Actualidad nacional e internacionalJun. 9, 2022
Oregon/EE.UU.: listos para liberar avispa que controla Drosophila susukii
Patience is a virtue, but there comes a time when one must act. After 12 years of research, Oregon State University agricultural scientists are ready to release a parasitic wasp that controls spotted wing drosophila, a highly destructive fruit fly.
Vaughn Walton, Extension entomologist and Professor in the College of Agricultural Sciences, says USDA has permitted release of the wasp (Ganaspis brasiliensis), a slow process that took more than 10 years from application to decision. Now that they have a permit, Walton’s lab, which is part of the OSU Agricultural Experiment Station, is raising enough wasps to make a dent in the spotted wing drosophila population in Oregon.
“This will have a huge impact, Walton says. “Spotted wing drosophila is very difficult to control. It’s got a very, very high reproduction rate with many generations per year. Because of that, when using pesticides, they have to be applied constantly, sometimes two or three times a week. Growers are really interested and are excited about a biological control that will work along with cultural management tools to decrease SWD and not cost them any money. It’s a natural resource available to them. We think this is going to change things.”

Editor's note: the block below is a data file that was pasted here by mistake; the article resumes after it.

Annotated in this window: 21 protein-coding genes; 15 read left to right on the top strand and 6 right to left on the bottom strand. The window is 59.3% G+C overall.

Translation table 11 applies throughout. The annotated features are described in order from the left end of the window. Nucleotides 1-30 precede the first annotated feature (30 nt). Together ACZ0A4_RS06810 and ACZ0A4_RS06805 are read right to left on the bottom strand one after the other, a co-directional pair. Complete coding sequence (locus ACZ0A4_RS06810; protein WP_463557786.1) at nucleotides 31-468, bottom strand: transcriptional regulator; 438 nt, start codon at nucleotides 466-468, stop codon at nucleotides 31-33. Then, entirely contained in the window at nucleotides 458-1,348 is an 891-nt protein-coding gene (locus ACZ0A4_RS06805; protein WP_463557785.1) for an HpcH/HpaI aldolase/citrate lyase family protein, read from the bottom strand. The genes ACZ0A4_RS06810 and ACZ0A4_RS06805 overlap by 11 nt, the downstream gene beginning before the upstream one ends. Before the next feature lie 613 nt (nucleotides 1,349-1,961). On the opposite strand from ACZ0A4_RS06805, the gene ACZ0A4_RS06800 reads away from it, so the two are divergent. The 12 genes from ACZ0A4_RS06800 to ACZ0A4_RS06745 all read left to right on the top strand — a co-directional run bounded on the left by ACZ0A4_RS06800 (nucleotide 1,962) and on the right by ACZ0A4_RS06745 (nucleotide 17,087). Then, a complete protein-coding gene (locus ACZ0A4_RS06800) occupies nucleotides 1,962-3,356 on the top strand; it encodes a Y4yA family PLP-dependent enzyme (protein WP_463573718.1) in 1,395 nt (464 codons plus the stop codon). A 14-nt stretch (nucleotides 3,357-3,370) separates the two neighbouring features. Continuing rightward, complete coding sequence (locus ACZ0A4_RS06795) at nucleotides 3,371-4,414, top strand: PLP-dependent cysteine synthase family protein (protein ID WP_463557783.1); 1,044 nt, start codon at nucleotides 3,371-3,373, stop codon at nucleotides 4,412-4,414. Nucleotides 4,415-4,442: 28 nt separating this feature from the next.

A holistic integrated pest management (IPM) approach that uses cultural controls like good sanitation, proper pruning, drip irrigation, and weed cloth can be somewhat effective. But IPM management programs still need the addition of pesticides to fight spotted wing drosophila, Walton adds.
Spotted wing drosophila is well suited to the Willamette Valley climate. About 95% live in areas surrounding non-crop habitats that act as pest reservoirs for reinvasion of the crops. That’s where the wasp will be released.
The parasitoid wasp kills SWD by laying eggs inside the insect and when the wasp hatches, its larva consumes its prey. Spotted wing drosophila populations can be kept at a bay at a rate of up to 65% when the parasitoid wasp is there to check it, according to preliminary data.
“We’ll never take down the entire fly population,” Walton says. “But as SWD increases there’s more food for the wasp.”
Growing produce/09 june 2022